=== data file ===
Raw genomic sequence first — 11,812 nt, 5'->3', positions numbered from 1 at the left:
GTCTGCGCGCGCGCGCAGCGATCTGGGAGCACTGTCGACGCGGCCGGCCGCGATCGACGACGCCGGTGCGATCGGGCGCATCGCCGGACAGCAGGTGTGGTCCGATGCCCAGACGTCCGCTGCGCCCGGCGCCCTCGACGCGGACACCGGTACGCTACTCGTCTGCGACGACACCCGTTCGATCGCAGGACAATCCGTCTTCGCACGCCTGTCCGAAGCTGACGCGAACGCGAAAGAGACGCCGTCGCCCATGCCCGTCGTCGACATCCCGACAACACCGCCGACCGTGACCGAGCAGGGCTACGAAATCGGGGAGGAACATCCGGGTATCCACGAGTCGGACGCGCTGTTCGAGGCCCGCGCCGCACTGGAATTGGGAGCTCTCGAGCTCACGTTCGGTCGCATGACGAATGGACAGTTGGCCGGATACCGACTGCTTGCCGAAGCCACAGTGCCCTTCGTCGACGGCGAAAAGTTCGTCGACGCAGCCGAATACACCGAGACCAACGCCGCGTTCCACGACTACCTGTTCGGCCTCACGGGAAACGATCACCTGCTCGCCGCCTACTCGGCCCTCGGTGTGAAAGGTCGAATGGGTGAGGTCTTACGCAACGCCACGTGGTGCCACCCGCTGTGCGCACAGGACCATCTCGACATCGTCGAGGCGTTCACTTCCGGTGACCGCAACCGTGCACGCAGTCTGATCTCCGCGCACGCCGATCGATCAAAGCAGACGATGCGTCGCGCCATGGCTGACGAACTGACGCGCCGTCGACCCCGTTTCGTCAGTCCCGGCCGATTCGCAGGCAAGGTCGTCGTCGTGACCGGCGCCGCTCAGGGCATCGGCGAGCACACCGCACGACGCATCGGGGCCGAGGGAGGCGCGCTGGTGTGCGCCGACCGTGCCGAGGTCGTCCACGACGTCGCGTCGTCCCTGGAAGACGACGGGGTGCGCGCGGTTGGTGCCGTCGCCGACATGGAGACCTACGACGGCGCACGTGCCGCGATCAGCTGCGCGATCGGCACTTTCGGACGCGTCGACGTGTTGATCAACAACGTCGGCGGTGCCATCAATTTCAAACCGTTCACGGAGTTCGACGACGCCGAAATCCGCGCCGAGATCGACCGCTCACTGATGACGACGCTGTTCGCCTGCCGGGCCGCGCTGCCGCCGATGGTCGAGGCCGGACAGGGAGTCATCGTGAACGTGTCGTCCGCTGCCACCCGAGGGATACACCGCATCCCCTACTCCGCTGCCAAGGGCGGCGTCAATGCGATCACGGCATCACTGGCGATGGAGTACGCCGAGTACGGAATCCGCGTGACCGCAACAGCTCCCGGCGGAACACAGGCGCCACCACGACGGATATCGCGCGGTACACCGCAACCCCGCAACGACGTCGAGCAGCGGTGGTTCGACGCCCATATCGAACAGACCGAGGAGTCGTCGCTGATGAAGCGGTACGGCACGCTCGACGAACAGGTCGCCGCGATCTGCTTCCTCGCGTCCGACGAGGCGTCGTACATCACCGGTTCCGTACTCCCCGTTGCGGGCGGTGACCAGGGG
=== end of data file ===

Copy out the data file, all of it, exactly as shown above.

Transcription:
Raw genomic sequence first — 11,812 nt, 5'->3', positions numbered from 1 at the left:
GTCTGCGCGCGCGCGCAGCGATCTGGGAGCACTGTCGACGCGGCCGGCCGCGATCGACGACGCCGGTGCGATCGGGCGCATCGCCGGACAGCAGGTGTGGTCCGATGCCCAGACGTCCGCTGCGCCCGGCGCCCTCGACGCGGACACCGGTACGCTACTCGTCTGCGACGACACCCGTTCGATCGCAGGACAATCCGTCTTCGCACGCCTGTCCGAAGCTGACGCGAACGCGAAAGAGACGCCGTCGCCCATGCCCGTCGTCGACATCCCGACAACACCGCCGACCGTGACCGAGCAGGGCTACGAAATCGGGGAGGAACATCCGGGTATCCACGAGTCGGACGCGCTGTTCGAGGCCCGCGCCGCACTGGAATTGGGAGCTCTCGAGCTCACGTTCGGTCGCATGACGAATGGACAGTTGGCCGGATACCGACTGCTTGCCGAAGCCACAGTGCCCTTCGTCGACGGCGAAAAGTTCGTCGACGCAGCCGAATACACCGAGACCAACGCCGCGTTCCACGACTACCTGTTCGGCCTCACGGGAAACGATCACCTGCTCGCCGCCTACTCGGCCCTCGGTGTGAAAGGTCGAATGGGTGAGGTCTTACGCAACGCCACGTGGTGCCACCCGCTGTGCGCACAGGACCATCTCGACATCGTCGAGGCGTTCACTTCCGGTGACCGCAACCGTGCACGCAGTCTGATCTCCGCGCACGCCGATCGATCAAAGCAGACGATGCGTCGCGCCATGGCTGACGAACTGACGCGCCGTCGACCCCGTTTCGTCAGTCCCGGCCGATTCGCAGGCAAGGTCGTCGTCGTGACCGGCGCCGCTCAGGGCATCGGCGAGCACACCGCACGACGCATCGGGGCCGAGGGAGGCGCGCTGGTGTGCGCCGACCGTGCCGAGGTCGTCCACGACGTCGCGTCGTCCCTGGAAGACGACGGGGTGCGCGCGGTTGGTGCCGTCGCCGACATGGAGACCTACGACGGCGCACGTGCCGCGATCAGCTGCGCGATCGGCACTTTCGGACGCGTCGACGTGTTGATCAACAACGTCGGCGGTGCCATCAATTTCAAACCGTTCACGGAGTTCGACGACGCCGAAATCCGCGCCGAGATCGACCGCTCACTGATGACGACGCTGTTCGCCTGCCGGGCCGCGCTGCCGCCGATGGTCGAGGCCGGACAGGGAGTCATCGTGAACGTGTCGTCCGCTGCCACCCGAGGGATACACCGCATCCCCTACTCCGCTGCCAAGGGCGGCGTCAATGCGATCACGGCATCACTGGCGATGGAGTACGCCGAGTACGGAATCCGCGTGACCGCAACAGCTCCCGGCGGAACACAGGCGCCACCACGACGGATATCGCGCGGTACACCGCAACCCCGCAACGACGTCGAGCAGCGGTGGTTCGACGCCCATATCGAACAGACCGAGGAGTCGTCGCTGATGAAGCGGTACGGCACGCTCGACGAACAGGTCGCCGCGATCTGCTTCCTCGCGTCCGACGAGGCGTCGTACATCACCGGTTCCGTACTCCCCGTTGCGGGCGGTGACCAGGGG